Hundreds of San Francisco union workers took to the streets on tax day to protest the city’s three-year old payroll tax exemptions that have lured more than a dozen tech companies, including Twitter, to the once-desolate strip of mid-Market Street.
Workers, many who are currently negotiating contracts with the city, donned fake mustaches ala Mayor Ed Lee, and characterized the incentives as a giveaway to corporate tech giants, at the expense of working families who can no longer afford to live in San Francisco.
“They have money,” said Larry Bradshaw, a San Francisco paramedic who works for Local 1021. “We’re saying why don’t we take that money and spend it on working people.”
The value of the tax breaks varies widely depending on who’s crunching the numbers.
San Francisco leaders said the incentives deprived the city of just under $2 million in taxes, while generating $8 million in new revenue.
Union leaders, on the other hand, said lost taxes total somewhere close to $56 million.
“The economy is working for a section of the city,” Bradshaw said. “But for a large number of people, they’re being left behind in San Francisco.”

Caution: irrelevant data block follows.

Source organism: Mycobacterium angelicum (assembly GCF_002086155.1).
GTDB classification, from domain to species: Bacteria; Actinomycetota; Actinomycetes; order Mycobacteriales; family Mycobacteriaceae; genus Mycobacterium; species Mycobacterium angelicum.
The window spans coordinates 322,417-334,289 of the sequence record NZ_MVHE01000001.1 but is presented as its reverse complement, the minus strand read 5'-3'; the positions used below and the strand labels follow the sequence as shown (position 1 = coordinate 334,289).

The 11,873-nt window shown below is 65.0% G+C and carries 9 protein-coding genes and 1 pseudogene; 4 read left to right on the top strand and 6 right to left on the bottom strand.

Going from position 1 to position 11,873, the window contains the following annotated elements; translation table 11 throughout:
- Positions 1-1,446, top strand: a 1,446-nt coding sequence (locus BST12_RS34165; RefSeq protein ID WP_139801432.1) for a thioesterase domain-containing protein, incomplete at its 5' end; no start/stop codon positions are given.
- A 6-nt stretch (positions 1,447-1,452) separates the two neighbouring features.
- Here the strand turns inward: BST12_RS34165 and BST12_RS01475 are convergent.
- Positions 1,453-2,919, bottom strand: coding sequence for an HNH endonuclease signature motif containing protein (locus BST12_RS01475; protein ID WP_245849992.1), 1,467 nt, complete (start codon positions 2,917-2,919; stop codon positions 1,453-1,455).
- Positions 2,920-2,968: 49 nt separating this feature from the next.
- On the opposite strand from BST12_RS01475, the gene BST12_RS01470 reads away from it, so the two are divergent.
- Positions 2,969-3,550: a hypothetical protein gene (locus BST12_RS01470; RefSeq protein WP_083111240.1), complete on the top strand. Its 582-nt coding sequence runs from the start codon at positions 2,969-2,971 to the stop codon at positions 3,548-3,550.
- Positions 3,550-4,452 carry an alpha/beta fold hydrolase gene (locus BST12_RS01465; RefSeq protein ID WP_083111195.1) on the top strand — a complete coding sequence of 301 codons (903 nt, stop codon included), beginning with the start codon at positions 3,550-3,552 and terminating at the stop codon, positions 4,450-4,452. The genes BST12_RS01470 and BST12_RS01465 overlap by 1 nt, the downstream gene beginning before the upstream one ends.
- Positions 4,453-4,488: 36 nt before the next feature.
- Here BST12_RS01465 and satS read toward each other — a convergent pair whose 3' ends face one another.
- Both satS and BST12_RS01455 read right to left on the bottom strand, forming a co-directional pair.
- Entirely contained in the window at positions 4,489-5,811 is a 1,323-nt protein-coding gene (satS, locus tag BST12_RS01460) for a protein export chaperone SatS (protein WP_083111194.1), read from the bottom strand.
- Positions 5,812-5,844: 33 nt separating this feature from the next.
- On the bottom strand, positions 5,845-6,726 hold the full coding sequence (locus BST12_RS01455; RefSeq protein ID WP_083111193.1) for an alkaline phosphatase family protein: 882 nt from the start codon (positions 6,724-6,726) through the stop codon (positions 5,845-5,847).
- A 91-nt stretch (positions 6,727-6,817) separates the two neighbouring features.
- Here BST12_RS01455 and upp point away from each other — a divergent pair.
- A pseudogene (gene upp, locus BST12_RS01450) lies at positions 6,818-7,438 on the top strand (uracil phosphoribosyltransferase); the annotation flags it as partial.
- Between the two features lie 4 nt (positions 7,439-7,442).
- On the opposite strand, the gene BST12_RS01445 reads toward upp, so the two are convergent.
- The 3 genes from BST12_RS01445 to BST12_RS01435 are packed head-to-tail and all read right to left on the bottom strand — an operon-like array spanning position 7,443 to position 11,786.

San Francisco’s Office of Economic and Workforce Development said the payroll tax breaks offered to Twitter, lured 17 other tech companies to mid-market. They also brought 17 small businesses, 13,000 jobs and more than 5,000 units of new housing under construction in the area.
“The 13,000 jobs support so many other jobs and economic activity in the city,” said Todd Rufo, the mayor’s director of economic and workforce development. “That supports construction jobs, it supports our local small businesses."
Rufo said the new economic activity in mid-Market is attracting new restaurants to the area, while generating new business for long-time area stalwarts.
“Now there’s an influence of the younger crowd,” said Jeannie Kim, who has owned Sam’s Diner on Market Street for more than a decade. “People who are more in business suits are coming in.”
Kim has expanded the footprint of her diner, while adding staff and new hip dishes to accommodate the new customers. But she said despite the influx of new business, the area still suffers an abundance of crime and homeless issues.
“You’re not going to make everybody happy, and there are still things that need to change,” Kim said. “It’s going to take some time.”